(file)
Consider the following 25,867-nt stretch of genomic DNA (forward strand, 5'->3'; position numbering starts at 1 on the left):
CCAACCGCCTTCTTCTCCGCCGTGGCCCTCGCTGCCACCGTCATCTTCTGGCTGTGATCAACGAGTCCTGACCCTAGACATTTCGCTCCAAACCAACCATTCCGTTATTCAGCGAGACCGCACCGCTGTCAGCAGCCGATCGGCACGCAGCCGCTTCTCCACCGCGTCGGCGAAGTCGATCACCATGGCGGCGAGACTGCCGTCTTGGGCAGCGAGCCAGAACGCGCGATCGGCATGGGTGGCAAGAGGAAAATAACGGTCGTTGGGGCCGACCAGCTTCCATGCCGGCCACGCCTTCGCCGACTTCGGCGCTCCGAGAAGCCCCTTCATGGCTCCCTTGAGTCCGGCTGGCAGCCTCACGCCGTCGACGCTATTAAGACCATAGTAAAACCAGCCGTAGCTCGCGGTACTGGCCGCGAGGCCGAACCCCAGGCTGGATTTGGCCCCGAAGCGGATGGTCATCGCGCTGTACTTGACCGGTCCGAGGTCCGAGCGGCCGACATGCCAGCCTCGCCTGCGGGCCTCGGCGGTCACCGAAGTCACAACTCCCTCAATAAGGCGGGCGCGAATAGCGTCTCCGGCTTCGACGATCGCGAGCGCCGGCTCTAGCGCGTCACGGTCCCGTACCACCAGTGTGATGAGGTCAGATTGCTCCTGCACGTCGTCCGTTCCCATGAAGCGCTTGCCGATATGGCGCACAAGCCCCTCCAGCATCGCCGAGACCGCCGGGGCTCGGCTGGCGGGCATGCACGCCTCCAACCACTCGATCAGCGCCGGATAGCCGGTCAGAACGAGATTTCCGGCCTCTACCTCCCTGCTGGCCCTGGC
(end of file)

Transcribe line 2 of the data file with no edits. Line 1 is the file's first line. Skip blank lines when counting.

CCAACCGCCTTCTTCTCCGCCGTGGCCCTCGCTGCCACCGTCATCTTCTGGCTGTGATCAACGAGTCCTGACCCTAGACATTTCGCTCCAAACCAACCATTCCGTTATTCAGCGAGACCGCACCGCTGTCAGCAGCCGATCGGCACGCAGCCGCTTCTCCACCGCGTCGGCGAAGTCGATCACCATGGCGGCGAGACTGCCGTCTTGGGCAGCGAGCCAGAACGCGCGATCGGCATGGGTGGCAAGAGGAAAATAACGGTCGTTGGGGCCGACCAGCTTCCATGCCGGCCACGCCTTCGCCGACTTCGGCGCTCCGAGAAGCCCCTTCATGGCTCCCTTGAGTCCGGCTGGCAGCCTCACGCCGTCGACGCTATTAAGACCATAGTAAAACCAGCCGTAGCTCGCGGTACTGGCCGCGAGGCCGAACCCCAGGCTGGATTTGGCCCCGAAGCGGATGGTCATCGCGCTGTACTTGACCGGTCCGAGGTCCGAGCGGCCGACATGCCAGCCTCGCCTGCGGGCCTCGGCGGTCACCGAAGTCACAACTCCCTCAATAAGGCGGGCGCGAATAGCGTCTCCGGCTTCGACGATCGCGAGCGCCGGCTCTAGCGCGTCACGGTCCCGTACCACCAGTGTGATGAGGTCAGATTGCTCCTGCACGTCGTCCGTTCCCATGAAGCGCTTGCCGATATGGCGCACAAGCCCCTCCAGCATCGCCGAGACCGCCGGGGCTCGGCTGGCGGGCATGCACGCCTCCAACCACTCGATCAGCGCCGGATAGCCGGTCAGAACGAGATTTCCGGCCTCTACCTCCCTGCTGGCCCTGGC